The transformative, palliative effects brought about by cannabis use in patients convinced Basore and Passerini that helping people through access to cannabis would be their life’s work and purpose, while honoring them with the opportunity to “do well, while also doing good.”

    After the passage of the Michigan Medical Marijuana Act in 2008, Basore would begin a grow operation in a warehouse near Okemos High School, with full knowledge of local officials. Determined to do things properly, contracts were drawn up, limited liability companies formed and a federal tax ID filed.

    Aware of the long-standing demonization and stigma surrounding cannabis prohibition, Basore went about the process of rigorously following the guidelines outlined in the Michigan Medical Marijuana Act. Given that he dutifully made every effort to operate legally and even notified local officials of his grow operation to insure he was operating within the bounds of the law, Basore fully believed his operation was in “full and substantial compliance with both state and local law,” he said.

    Even so, he was targeted for a federal investigation and his operation was raided by the DEA, State Police, and National Guard, his business dismantled and destroyed, his life turned into a hellscape. He was indicted on 11 federal charges.

    A lengthy, expensive, and tumultuous court battle ensued, leaving him financially ruined andemotionallyexhausted. Withhisbusiness in ashes, Basore ultimately plead to two charges involving conspiracy to manufacture marijuana (rather risk going to trial and a 10-year prison sentence) and was sentenced to four years in federal prison in 2012.

    Cannabis was and still remains illegal at the federal level despite 21 states around the country having medical marijuana laws on the books. Nonetheless, the DEA’s position on marijuana has not changed.

    “A lot of the passion I have regarding marijuana, the passion I have against medical marijuana, is not as a DEA agent as much as it is a concerned parent,” Rich Isaacson,
    a spokesman for the U.S. Drug Enforcement Administration’s Detroit office, told the Lansing City Pulse (“The Okemos 7,” July 11, 2013). Isaacson said the investigation was a partnership of the DEA, the Internal Revenue Service and the Bureau of Alcohol, Tobacco and Firearms, as well as local law enforcement agencies. “Some probably participated to larger degrees than others,” he said.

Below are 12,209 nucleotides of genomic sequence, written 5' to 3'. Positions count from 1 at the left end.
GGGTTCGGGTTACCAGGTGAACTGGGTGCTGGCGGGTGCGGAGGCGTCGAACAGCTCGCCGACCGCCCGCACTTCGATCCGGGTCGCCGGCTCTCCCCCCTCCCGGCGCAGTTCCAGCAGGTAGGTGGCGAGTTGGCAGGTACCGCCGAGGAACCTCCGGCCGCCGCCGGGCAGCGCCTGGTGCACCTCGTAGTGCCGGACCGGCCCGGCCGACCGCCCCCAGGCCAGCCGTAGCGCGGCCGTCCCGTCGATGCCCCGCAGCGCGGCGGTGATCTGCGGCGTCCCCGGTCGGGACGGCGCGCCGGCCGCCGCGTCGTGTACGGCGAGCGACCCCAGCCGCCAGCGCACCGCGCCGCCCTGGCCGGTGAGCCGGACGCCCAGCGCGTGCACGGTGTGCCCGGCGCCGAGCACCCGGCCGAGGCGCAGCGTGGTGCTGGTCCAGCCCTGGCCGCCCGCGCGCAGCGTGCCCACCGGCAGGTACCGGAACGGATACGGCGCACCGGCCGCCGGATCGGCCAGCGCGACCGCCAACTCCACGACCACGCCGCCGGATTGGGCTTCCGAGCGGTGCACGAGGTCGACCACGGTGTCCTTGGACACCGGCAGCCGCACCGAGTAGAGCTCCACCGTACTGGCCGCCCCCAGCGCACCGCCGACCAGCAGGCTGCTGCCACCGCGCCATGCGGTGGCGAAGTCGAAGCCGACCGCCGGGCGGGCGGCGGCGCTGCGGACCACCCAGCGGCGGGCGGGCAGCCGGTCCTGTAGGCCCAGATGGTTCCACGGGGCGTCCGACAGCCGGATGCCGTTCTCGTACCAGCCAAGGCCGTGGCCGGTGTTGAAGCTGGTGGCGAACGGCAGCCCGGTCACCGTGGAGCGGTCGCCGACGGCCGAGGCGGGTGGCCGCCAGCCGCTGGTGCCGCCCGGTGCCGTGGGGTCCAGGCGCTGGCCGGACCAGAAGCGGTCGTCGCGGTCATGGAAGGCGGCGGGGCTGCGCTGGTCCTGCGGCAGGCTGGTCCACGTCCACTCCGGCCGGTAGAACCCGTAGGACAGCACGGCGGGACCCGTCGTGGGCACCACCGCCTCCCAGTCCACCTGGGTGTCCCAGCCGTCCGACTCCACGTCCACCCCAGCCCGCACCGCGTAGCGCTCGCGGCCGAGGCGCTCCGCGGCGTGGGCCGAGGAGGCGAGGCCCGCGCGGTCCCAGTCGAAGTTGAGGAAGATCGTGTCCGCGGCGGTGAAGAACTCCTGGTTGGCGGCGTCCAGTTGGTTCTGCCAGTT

“Authorities seized grow equipment in addition to the plants,” Isaacson said. “I’m a man who’s interested in drug prevention. When you have these medical marijuana laws and you have an increased availability of marijuana in our community, you have a lessened perception of risk by young people, and that leads directly to increased use of marijuana among people.”

    Isaacson went on to say: “Here in Michigan, the people who have their legitimate medical marijuana cards, if they’re following the law, they don’t have to be concerned about the DEA using its resources to go after them. We target large-scale manufacturers.” He argues that Basore was “was not following the letter of state law” due to the nature of the operation. “If it had been, the DEA would not have devoted its resources (to stopping it). … People starting a business and operating a business under the hopes that the federal government may not enforce existing law seems like an interesting way to go about starting a business.”

    Bob Baldori, one of Basore’s attorneys, accused the federal government of “selective prosecution” by going after Basore who was bending over backwards to follow the law, and not others who profit off the marijuana industry.

    “Why these guys? It’s a mystery,” Baldori said. “It’s a fucking outrage. Every time I think about it, it makes me sick. This is going to bring nothing but disrespect for the courts, the law, and the police. I haven’t run into anybody in this community who isn’t just shocked by it. It’s having the exact opposite effect. I want to live in a community where people do respect the police and are not worried about secret police.”

    While many would understandably sour on an industry that subjected them to heartbreaking loss on a scale and magnitude of most of us would have a hard time conceiving, and after being put through the humiliation of years of federal prison, an indignity most of us would find impossible to fully relate, Basore accomplished
    the unlikely by refusing to allow himself to become broken and embittered. Instead, he determined to channel the trauma into strengthening his resolve. Basore made the difficult choice to commit to doing all he could to see others not be subjected to the same life altering treatment he was forced to withstand.